Stand for Anti-Moral Health


How many times have you used that word in the past week? Sometimes it feels as central to our vocabulary as words like “and”. (“And” is another important word, but more on that later.)

Several weeks ago, we heard a snippet of a radio talk with the author of a book called Against Everything. As he spoke about the first essay, “Against Exercise”, we frantically wrote ourselves a note to find that book. Talk about radical! 

Here is an excerpt:

“Unlike the health model, which claims to make a continuous gain on mortality, thinness and muscle expansion operate in a cruel economy of accelerated loss...Every exerciser knows that the body’s propensity to put on weight is the physical expression of a moral fail. Every exerciser knows that the tendency of the body to become soft when it is comfortable or at rest, instead of staying perpetually hard, is a failure of discipline. This is the taste of our new Tree of Knowledge. In our era of abundance, we find that nutrition makes one fat rather than well fed, pleasures make one flabby rather than content…”

And here is an excerpt from the essay called “Against Food”:

“Lower-class people get hungry, and ‘we’ get hypoglycemic. The redevelopment of biologically necessary hunger is considered morally superior to its widespread alternative, the lazy hunger of an addiction to abundance.”

Moral fail. Morally superior.

News stories are peppered with fat-shaming, the shame behind fat-shaming, and the harmful consequences of weight-related stigma. The idea that "fat is bad" is so ingrained in our collective conscious that, unfortunately, the discussion often focuses on the moralization of weight and fitness rather than on the importance of health, vitality, and living a meaningful life, no matter what it looks like.

While books like Younger Next Year emphasize exercise and nutrition as essential to living a life with more energy and less disease, the whole “feel good” factor is too often submerged by the subliminal “should” that slithers subconsciously, and not so subconsciously, like an invisible leash that we just can’t seem to break free from.

That might sound a bit melodramatic. But, in all honesty, back to the initial question:

How many times have you used the word “should” in the past week?

Every time we hear women use that word, which is multiple times every day--from friends to random strangers passing me on the street--we want to shout out, “But why?! Why should you?!”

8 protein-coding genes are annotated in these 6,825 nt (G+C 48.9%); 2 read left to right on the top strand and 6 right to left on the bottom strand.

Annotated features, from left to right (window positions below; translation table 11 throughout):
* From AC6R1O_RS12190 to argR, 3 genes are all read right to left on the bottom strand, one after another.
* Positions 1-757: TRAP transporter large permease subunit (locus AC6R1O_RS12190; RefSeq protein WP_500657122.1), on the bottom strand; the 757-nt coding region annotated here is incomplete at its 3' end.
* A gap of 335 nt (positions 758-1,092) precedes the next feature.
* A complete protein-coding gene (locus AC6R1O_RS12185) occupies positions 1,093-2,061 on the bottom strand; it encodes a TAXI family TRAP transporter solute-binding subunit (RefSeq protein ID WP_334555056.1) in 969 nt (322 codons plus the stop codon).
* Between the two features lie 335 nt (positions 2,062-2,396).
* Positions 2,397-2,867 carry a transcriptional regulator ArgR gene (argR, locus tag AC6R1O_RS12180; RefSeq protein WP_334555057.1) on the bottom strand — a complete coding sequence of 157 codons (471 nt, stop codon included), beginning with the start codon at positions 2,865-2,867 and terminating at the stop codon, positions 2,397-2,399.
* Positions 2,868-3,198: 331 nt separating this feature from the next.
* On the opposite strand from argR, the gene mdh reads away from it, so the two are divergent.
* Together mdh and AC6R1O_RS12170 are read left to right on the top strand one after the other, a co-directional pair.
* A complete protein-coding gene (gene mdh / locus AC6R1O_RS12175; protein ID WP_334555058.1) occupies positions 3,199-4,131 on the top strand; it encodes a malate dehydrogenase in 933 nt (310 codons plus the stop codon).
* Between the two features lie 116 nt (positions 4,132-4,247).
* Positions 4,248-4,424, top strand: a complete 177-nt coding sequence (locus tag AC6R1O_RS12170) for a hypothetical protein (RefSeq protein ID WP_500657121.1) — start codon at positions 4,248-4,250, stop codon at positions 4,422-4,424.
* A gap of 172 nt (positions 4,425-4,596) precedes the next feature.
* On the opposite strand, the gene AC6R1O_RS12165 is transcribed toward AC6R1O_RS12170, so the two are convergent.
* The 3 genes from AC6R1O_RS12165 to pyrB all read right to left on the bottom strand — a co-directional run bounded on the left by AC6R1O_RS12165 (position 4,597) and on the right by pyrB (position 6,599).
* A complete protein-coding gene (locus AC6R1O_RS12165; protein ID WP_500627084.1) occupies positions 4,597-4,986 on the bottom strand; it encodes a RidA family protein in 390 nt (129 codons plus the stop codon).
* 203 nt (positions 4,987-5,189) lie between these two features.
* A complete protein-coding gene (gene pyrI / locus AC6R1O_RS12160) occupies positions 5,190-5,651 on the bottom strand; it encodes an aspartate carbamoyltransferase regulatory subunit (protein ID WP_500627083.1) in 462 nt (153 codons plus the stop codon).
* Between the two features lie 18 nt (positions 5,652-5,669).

In places where food is abundant and you can order a meal with a tap on your phone, people limit themselves to “good” and “bad”.

In places where “Netflix and chill” is a common pasttime not only after a long day of work, but throughout the day and for hours on end, people berate themselves for not getting to the gym that day.

In a world with so many options and so many mixed messages, people grab onto buzz words and carry them like precious cargo:

Gluten-free. Intermittent fasting. Paleo. Muscle tone. Long and lean. Fat-burning zone.

Fitness clubs and classes that could inspire health-promoting habits somehow imbue exercise with discouraging competition, an undercurrent of angry energy, and a level of eliteness that shames those who cannot handle it or who do not fit the mold in one way or another.

Instead of listening to your body and enjoying habits that make you feel good and add to your quality of life, exercise and food selection becomes an internal battle of self-worth. Pleasure has no place.

Let’s turn to Amy Poehler and her book Yes, Please for a moment:

“Well, the first thing we do is take our brain out and put it in a drawer. Stick it somewhere and let it tantrum until it wears itself out. You may still hear the brain and all the shitty things it is saying to you, but it will be muffled, and just the fact that it is not in your head anymore will make things seem clearer. And then you just do it.” 

You just do it.

  • You learn to listen to your body and brain and what makes them both feel good.
  • You learn to positively challenge yourself.
  • You exercise and eat nutritious foods in ways that bring you pleasure and add physical quality to your life.
  • You learn to stop yourself every time you “should" yourself--and you learn to speak out when you hear other women do it.
  • You try on other words and phrases for size: Could. Maybe I'll try that instead. I am not a bad person because I didn't make it to the gym today. I will commit to running three days a week for the next month and see if I feel better as a result.
  • You adopt an anti-morality approach to health-promoting habits and ways of living.

Yes, please.

This year was a big election year. And, though it might sound like a quote on a high school guidance counselor's wall, I'm going for it anyway:

Every year is an election year when it comes to the life you want to live. You decide which boxes to check, you decide who wins. What do you stand for?

We stand for anti-moral and pro-pleasure. We stand for anti-should and pro-health. Join us.